It’s not really yoga, but it is an example of opening up to how one can, as B. K. S. Iyengar says, endure what we cannot cure: NEW! For Kids: “A Treasure Hunt for Mama and Me is an excellent example of offering ways a child can work to adapt to and accept a parent’s chronic or serious illness.” – Midwest Book Review “For families coping with parental illness such as Parkinson’s, this is a very enjoyable and helpful read.” – Cathi Thomas, MS, RN Small Horizons (an imprint of New Horizons Press) Ages 5 up $9.95 Available at your local bookstore or on Amazon
I click the Like icon routinely on friend’s Facebook posts or their comments on mine. It’s a rare moment, however, when my internal Like button gets pressed and that immediate, undeniably warm sensation whooshes in and says, Yes. Good. Life is better because that person is here living it, too. In yoga, our awareness opens us, teaches us to step back from our egos and witness the Like in all. Well, I’m not there, yet. Maybe after the election. In the meantime, there are people such as Meg Bernard. I haven’t met her, have never spoken with her, don’t know where she lives. Still, she has a message and such likeability worth sharing. Almost makes me want to staple her name to a stick and stand on the street corner urging you to read Meg’s blog (click to read her blog) and cast your ballot for more people like her.
I know where I recognized that dread, that weight, that sour taste that defined this morning after the election. I woke to it the morning after my diagnosis. Egads. I grieved — occasionally still do — and I got out from under the weight. Time to do it again with yoga and: My EGADS approach to Parkinson’s ^(11/9/16) Life Exercise (yoga is good) & eat well (that includes pie) Give a compliment (once in a while, I give one to myself) Aaah moments (find three each day; in difficulty, refer to above: pie) Do something for someone else Step outside (breathe) And remember – quoting my friend, Cindy – until there is a cure, there is community.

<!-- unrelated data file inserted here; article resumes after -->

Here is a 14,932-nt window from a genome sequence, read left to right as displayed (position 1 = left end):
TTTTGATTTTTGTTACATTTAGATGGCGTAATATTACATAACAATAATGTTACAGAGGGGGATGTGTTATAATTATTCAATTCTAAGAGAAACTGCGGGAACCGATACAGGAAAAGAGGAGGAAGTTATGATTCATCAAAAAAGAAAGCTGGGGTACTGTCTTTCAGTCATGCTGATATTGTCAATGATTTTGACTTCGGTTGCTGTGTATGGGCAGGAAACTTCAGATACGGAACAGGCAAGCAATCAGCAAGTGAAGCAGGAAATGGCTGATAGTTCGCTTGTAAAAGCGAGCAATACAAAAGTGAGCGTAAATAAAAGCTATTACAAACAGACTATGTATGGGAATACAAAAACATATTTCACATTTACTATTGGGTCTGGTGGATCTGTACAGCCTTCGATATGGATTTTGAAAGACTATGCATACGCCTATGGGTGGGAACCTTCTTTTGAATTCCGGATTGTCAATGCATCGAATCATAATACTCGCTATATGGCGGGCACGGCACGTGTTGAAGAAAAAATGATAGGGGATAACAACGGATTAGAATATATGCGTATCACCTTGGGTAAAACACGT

Sir Thomas greets each morning with a romp and rip through the yard, his tail high and happy. Dinner continues to be met with a lot of wagging. As does breakfast. As does snack time. As does the opening of the plastic container with leftover ham in it. Recently, however, by day’s end, the spring in Tommy’s step has sprung. Late afternoon, he’ll saunter up beside me and I notice that I have to slow my pace to his. It might just be that my mighty boy is telling me he’s getting tired. Perhaps that’s what the ‘tire’ in retirement means. The word conjures up images of golf clubs, very white sneakers and dinner reservations by 5:00 pm. The actual definition is retreat, withdraw, leave service. So, when should a service dog leave service? Google the question and hundreds of varying recommendations appear on screen, none of which derive […]
I’m not a light packer. A weekend getaway requires a giant duffel. Forget shoes, there’s the sack of daily Parkinson’s meds, service dog paraphernalia–bed, harness, food–more food–and of course, my yoga mat. Now, imagine a month-long vacation in a compact RV. Fortunately, James (the RV) feels roomy due to lots of nooks and cubbies (and a wee bit of cramming) to store the four weeks’ worth of supplies. But I forgot about the extra 165 pounds of Great Dane—and his bed and food, and more food–on board. It wasn’t looking good for unrolling my yoga mat. That concerned me. Vacation time away doesn’t mean time away from yoga. Hours of sitting on James, no matter how glorious the views, would be an open door to lurking rigidity. No space? No problem, I decided. By pairing upward salutes with seated half dogs in my co-pilot seat, I created a rendition of […]